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Cyber COOP Execution

Facing Destructive Malware

the big idea

To be resilient against threats of destructive malware, traditional continuity of operations (COOP) must be extended to include cyber defense and incident response strategies and tools.

Cyber Resiliency Goals & Objectives

Cyber COOP Execution supports the cyber resiliency goal Recover with Continue, Reconstitute and Prevent as objectives.

Design Principles

The design principles for Cyber COOP Execution improve the ability of cyber systems, components and services to continue mission or business essential objectives by recovering and reconstituting in the post-bang phase. In addition, forensics data is collected. For more information on that aspect, please see the guide on Forensics. Applicable resiliency techniques include:

What Can Be Done Now

The following resiliency techniques can be applied now to maximize the effectiveness of Cyber COOP Execution:

The Right People & Policies

Creating a foundation of resiliency requires specific skills and policies:

Cyber Attack Lifecycle

Using the cyber resiliency techniques, Adaptive Response, Analytic Monitoring, and Substantiated Integrity, as described above, defenders can impede and sometimes even preclude the adversary’s efforts to maintain a presence in the enterprise and limit the damage the malware causes. By using Analytic Monitoring, the defender is able to detect and analyze the adversary’s efforts to control initial victims, execute the attack plan, and maintain a presence in the enterprise. The Adaptive Response technique can then be used to reduce the time before data and applications are restored while the Substantiated Integrity technique ensures that the data and applications restored are clean copies.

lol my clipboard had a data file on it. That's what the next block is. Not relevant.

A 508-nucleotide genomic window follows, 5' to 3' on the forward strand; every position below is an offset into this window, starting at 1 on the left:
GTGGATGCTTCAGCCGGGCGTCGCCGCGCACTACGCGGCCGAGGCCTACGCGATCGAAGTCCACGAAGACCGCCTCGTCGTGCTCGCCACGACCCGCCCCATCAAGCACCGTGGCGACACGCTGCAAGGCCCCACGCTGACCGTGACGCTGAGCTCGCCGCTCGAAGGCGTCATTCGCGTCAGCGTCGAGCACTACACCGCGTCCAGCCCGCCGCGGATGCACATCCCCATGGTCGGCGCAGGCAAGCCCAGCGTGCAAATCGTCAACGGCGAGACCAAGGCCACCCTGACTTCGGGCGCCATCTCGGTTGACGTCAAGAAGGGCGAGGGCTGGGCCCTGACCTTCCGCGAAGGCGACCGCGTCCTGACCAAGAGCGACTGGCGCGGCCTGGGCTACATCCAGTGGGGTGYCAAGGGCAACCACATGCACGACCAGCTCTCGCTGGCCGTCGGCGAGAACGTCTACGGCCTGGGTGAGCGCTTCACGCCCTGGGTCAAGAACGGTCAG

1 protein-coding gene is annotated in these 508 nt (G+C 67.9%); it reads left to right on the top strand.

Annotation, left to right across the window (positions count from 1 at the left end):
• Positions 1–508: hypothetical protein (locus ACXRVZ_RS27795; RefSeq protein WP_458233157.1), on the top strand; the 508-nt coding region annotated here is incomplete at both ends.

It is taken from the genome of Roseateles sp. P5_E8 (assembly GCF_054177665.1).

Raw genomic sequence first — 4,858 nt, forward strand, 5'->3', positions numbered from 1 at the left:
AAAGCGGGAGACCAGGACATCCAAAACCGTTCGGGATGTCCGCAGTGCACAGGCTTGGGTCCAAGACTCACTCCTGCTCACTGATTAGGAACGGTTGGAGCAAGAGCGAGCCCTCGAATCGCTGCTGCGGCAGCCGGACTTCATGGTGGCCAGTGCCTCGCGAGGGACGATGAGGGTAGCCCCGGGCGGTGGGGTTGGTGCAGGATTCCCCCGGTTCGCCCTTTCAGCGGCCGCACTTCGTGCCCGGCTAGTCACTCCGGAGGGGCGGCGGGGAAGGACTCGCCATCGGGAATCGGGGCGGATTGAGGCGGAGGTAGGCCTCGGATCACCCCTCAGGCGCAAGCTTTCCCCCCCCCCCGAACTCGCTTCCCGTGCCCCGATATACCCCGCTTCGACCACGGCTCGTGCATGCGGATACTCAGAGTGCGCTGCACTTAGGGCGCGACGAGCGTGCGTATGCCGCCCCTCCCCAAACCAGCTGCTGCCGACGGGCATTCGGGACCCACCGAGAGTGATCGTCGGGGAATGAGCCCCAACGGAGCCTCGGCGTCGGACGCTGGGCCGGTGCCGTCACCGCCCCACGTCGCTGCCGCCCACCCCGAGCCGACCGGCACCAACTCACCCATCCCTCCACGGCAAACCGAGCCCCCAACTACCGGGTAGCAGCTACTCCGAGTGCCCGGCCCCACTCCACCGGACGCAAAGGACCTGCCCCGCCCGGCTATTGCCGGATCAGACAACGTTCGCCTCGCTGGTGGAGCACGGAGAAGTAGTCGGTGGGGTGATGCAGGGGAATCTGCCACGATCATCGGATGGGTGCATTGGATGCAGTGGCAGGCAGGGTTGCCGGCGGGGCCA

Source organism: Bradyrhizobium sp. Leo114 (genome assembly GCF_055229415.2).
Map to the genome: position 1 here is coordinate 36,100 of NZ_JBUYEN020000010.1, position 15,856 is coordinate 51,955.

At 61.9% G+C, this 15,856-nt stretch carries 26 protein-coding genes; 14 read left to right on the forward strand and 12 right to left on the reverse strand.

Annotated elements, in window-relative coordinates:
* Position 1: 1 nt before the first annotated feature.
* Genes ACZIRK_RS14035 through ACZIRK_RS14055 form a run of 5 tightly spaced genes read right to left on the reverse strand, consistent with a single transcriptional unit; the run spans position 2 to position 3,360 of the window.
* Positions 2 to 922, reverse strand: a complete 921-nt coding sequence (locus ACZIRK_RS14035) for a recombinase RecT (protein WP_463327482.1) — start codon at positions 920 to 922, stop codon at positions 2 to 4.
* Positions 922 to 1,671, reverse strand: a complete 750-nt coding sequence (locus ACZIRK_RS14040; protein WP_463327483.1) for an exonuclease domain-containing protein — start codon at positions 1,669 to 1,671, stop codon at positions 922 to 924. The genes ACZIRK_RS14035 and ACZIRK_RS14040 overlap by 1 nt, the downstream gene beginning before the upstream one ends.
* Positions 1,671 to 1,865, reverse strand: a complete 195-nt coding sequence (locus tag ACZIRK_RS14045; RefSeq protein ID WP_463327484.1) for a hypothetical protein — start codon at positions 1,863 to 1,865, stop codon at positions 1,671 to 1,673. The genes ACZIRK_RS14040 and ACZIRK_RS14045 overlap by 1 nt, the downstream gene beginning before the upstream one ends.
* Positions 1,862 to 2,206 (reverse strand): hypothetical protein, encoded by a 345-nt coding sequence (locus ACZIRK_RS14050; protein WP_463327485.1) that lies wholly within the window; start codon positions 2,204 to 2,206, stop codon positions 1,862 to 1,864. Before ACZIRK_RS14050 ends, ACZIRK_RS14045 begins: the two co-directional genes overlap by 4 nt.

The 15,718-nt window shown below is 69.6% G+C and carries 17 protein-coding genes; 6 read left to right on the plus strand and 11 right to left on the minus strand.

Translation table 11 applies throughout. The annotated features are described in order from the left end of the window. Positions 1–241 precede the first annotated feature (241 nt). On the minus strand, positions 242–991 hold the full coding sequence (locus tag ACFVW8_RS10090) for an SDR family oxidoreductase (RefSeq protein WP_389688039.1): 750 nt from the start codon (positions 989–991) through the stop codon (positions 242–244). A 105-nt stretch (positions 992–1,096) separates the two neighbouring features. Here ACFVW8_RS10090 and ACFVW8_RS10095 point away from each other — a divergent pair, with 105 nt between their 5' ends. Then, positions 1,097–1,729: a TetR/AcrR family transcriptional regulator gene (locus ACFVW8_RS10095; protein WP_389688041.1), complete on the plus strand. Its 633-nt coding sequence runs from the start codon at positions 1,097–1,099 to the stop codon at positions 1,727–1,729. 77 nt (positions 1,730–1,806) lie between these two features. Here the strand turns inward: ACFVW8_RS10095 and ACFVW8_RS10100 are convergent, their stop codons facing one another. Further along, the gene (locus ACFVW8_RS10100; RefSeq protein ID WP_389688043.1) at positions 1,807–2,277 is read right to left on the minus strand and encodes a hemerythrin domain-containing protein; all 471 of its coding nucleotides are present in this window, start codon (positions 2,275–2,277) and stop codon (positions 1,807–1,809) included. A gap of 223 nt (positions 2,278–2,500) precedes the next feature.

Synergies & Barriers

The organization’s SME must ensure that the Cyber COOP evolves as the core services, capabilities, and systems evolve and are updated with new technology and capabilities. The three resiliency techniques discussed in this guide rely and support each other.

Barriers to adoption include:

Just Ahead

The enterprise architecture should accommodate emerging technologies, such as those that enable dynamic segmentation and resource isolation, and those used in synthetic diversity. It should also be able to accommodate new segmentation capabilities related to the Internet of Things, e.g., placing HVAC or lighting control services on a separate segment than business functions.

See Key Concepts and Terms for definitions

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